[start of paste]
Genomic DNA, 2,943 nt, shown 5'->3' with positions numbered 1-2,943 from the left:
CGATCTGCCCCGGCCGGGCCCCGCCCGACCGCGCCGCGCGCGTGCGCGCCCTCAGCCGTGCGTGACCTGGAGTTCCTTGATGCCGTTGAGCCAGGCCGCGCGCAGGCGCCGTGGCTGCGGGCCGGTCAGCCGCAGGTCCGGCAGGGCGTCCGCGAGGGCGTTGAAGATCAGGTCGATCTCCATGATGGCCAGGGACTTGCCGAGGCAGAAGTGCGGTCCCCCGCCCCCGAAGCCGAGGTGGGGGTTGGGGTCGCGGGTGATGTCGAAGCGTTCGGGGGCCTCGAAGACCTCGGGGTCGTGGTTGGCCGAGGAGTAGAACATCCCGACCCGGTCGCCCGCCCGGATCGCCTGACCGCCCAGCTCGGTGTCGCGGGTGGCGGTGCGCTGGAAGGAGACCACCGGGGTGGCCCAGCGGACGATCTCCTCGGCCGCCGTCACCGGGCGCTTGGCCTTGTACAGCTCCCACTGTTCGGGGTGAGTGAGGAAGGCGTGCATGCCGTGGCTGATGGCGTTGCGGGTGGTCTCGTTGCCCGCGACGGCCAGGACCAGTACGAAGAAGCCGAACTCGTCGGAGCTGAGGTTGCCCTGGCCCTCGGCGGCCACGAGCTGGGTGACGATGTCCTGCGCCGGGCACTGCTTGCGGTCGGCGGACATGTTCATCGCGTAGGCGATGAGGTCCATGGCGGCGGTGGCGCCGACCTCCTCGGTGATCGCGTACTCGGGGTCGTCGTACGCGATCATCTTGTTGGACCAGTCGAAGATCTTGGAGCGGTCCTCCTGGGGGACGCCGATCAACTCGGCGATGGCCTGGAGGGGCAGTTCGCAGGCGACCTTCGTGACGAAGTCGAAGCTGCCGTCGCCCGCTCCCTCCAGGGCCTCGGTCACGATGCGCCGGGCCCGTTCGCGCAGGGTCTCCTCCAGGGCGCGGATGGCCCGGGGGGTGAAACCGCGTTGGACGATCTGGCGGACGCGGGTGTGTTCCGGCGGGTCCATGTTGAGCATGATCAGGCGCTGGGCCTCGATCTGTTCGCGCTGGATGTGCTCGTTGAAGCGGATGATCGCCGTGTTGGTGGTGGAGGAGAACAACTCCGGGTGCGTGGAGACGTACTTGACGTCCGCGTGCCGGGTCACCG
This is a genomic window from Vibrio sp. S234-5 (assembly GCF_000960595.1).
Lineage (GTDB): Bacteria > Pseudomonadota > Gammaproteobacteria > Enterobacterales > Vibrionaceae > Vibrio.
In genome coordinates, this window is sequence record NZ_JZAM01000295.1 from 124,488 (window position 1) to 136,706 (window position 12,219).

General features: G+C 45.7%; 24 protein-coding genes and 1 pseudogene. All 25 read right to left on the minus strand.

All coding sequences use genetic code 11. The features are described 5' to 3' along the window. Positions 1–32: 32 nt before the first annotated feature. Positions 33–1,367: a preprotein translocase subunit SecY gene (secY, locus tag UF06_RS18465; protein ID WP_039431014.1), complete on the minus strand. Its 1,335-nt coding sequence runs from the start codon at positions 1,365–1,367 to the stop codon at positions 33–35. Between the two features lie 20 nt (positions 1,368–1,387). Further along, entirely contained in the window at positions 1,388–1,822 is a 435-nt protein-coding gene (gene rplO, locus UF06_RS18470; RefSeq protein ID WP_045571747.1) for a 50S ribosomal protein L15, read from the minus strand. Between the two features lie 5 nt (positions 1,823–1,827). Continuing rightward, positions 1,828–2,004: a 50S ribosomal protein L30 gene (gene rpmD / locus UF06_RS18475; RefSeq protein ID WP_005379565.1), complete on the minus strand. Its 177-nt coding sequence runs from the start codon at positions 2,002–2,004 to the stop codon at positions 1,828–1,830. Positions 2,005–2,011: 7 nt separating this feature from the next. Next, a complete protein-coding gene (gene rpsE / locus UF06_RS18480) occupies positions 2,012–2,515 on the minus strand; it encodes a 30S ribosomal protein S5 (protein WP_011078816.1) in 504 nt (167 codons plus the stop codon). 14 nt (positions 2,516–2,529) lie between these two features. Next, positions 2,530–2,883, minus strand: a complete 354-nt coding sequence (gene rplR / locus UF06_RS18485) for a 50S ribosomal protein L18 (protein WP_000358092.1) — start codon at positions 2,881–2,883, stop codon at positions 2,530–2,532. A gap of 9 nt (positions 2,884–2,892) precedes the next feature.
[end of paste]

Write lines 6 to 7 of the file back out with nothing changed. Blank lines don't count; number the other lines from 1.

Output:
General features: G+C 45.7%; 24 protein-coding genes and 1 pseudogene. All 25 read right to left on the minus strand.

All coding sequences use genetic code 11. The features are described 5' to 3' along the window. Positions 1–32: 32 nt before the first annotated feature. Positions 33–1,367: a preprotein translocase subunit SecY gene (secY, locus tag UF06_RS18465; protein ID WP_039431014.1), complete on the minus strand. Its 1,335-nt coding sequence runs from the start codon at positions 1,365–1,367 to the stop codon at positions 33–35. Between the two features lie 20 nt (positions 1,368–1,387). Further along, entirely contained in the window at positions 1,388–1,822 is a 435-nt protein-coding gene (gene rplO, locus UF06_RS18470; RefSeq protein ID WP_045571747.1) for a 50S ribosomal protein L15, read from the minus strand. Between the two features lie 5 nt (positions 1,823–1,827). Continuing rightward, positions 1,828–2,004: a 50S ribosomal protein L30 gene (gene rpmD / locus UF06_RS18475; RefSeq protein ID WP_005379565.1), complete on the minus strand. Its 177-nt coding sequence runs from the start codon at positions 2,002–2,004 to the stop codon at positions 1,828–1,830. Positions 2,005–2,011: 7 nt separating this feature from the next. Next, a complete protein-coding gene (gene rpsE / locus UF06_RS18480) occupies positions 2,012–2,515 on the minus strand; it encodes a 30S ribosomal protein S5 (protein WP_011078816.1) in 504 nt (167 codons plus the stop codon). 14 nt (positions 2,516–2,529) lie between these two features. Next, positions 2,530–2,883, minus strand: a complete 354-nt coding sequence (gene rplR / locus UF06_RS18485) for a 50S ribosomal protein L18 (protein WP_000358092.1) — start codon at positions 2,881–2,883, stop codon at positions 2,530–2,532. A gap of 9 nt (positions 2,884–2,892) precedes the next feature.